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Pipelines are normally designed to operate at velocities in the transition region between laminar and turbulent or in the fully turbulent regions. Slurry velocity along the pipeline must be assessed to ensure settling and subsequent blockages do not occur. PD pumps deliver a fixed volume of material which is proportional to the pump speed and are less sensitive to system design than centrifugal pumps. Furthermore, PD pumps are ideal for transporting liquid through long sections of pipeline. A further benefit of this fixed flow characteristic is that it can assist with the self cleaning of the pipeline. Centrifugal pumps are to shorter distances. When using centrifugal pumps to transport slurry over extended distances, multiple pumps must be used over a series of stages. Multi stage centrifugal pump installations require careful analysis of the pipeline system curve and its intersection with each stage pump curve to properly define the possible pump operating ranges. Start up...

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The main mechanical differences between centrifugal and PD pumps relate to the maximum pressure and maximum flow a pump type can handle. Centrifugal pumps are best suited for a maximum of 7 MPa pressure and 7,000 m3/h flows and can be arranged in a series up to a maximum of 8 pumps. PD pumps can handle much higher pressures but reduced flow compared to centrifugal pumps typically a maximum of 30 MPa and 1000 m3/h, with the optimum configuration of PD pumps less critical than with centrifugal pumps. While multiple centrifugal pumps in series are required to generate sufficient system pressure, PD pumps must be installed in parallel to generate the required total flowrate. The output of both types of pumps can be controlled with the use of variable speed drives. Variable speed can change the output depending on the slurry properties, or to compensate for wear in centrifugal pumps. It is recommended to use water or heavily diluted slurry in a pipeline when ramping...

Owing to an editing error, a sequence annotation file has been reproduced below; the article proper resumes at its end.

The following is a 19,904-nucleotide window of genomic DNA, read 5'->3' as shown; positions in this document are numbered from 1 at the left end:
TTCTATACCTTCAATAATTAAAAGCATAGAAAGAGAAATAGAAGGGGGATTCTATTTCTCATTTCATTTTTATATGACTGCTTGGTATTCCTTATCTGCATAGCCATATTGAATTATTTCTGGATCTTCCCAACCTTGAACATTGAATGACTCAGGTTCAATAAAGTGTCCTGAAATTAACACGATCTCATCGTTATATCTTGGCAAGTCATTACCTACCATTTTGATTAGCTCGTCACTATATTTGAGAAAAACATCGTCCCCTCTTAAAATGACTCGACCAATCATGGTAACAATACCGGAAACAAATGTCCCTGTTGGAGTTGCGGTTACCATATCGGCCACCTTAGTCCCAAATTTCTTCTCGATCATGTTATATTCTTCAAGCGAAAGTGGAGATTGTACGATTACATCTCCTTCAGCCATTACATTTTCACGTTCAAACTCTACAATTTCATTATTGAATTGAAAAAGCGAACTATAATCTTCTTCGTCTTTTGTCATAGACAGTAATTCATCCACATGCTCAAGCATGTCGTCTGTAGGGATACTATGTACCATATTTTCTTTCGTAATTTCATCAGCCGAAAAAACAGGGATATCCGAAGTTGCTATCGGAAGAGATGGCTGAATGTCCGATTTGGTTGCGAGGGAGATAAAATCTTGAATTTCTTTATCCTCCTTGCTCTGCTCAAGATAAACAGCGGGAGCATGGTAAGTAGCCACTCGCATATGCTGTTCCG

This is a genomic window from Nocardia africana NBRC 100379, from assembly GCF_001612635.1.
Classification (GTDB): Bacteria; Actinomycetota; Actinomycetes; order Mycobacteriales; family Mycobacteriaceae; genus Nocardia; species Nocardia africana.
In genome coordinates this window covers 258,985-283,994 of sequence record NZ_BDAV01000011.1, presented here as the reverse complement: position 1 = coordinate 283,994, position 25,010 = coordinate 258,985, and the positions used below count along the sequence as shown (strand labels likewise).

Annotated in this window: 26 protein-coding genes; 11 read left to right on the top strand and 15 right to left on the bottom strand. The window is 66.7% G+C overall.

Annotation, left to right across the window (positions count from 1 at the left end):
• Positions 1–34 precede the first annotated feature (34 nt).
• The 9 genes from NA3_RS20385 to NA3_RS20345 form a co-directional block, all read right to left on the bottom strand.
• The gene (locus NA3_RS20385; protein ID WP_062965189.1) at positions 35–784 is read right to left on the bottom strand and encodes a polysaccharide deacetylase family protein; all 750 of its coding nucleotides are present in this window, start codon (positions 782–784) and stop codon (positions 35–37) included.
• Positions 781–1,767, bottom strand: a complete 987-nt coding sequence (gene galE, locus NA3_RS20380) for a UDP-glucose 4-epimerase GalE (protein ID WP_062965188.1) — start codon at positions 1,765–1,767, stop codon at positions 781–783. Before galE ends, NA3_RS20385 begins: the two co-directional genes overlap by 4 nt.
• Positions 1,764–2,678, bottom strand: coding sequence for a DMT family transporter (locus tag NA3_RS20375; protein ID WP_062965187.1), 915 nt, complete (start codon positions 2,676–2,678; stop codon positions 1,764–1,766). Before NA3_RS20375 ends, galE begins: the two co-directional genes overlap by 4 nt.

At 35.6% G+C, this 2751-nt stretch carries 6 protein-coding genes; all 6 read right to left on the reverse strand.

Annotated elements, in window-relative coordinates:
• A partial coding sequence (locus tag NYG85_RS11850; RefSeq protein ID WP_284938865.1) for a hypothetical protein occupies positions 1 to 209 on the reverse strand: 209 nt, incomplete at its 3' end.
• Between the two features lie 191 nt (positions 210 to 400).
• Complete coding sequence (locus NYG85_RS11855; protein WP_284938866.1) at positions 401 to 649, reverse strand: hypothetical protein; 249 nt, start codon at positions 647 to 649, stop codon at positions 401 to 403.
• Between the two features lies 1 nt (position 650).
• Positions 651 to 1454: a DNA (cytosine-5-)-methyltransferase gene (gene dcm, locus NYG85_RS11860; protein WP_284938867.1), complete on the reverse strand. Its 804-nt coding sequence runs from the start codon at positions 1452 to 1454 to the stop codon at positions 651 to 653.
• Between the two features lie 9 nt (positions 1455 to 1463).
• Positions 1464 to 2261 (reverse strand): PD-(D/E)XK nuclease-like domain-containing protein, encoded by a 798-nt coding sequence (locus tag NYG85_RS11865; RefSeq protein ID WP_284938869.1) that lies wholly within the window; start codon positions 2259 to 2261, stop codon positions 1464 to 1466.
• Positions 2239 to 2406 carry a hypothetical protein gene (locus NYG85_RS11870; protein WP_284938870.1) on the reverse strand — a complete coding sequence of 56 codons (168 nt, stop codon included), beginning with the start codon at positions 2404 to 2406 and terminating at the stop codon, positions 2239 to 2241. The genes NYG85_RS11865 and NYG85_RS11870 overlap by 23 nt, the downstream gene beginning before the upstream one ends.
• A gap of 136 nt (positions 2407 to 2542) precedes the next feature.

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Selecting the optimum pumping equipment for specific applications can be relatively straightforward if the application falls clearly within either of the centrifugal or PD ranges. However, for applications where both types of pumps could be suitable, then further evaluation of capital and operating costs should be carried out. The cost comparison should include the cost of ancillaries, particularly the sealing water equipment required for centrifugal pumps. Wear of centrifugal pumps is typically light for the aforementioned types of slurries and all pumps in a series normally wear at the same rate. Pump liner and impeller wear life varies greatly but is typically from 4 to 18 months depending on the application. PD pump wear is normally confined to the valves; with a typical life of approximately 3 to 6 months depending on the slurry and application. If the slurry is acidic, then corrosion resistant materials should be used. While centrifugal pumps may generally cost less than a PD...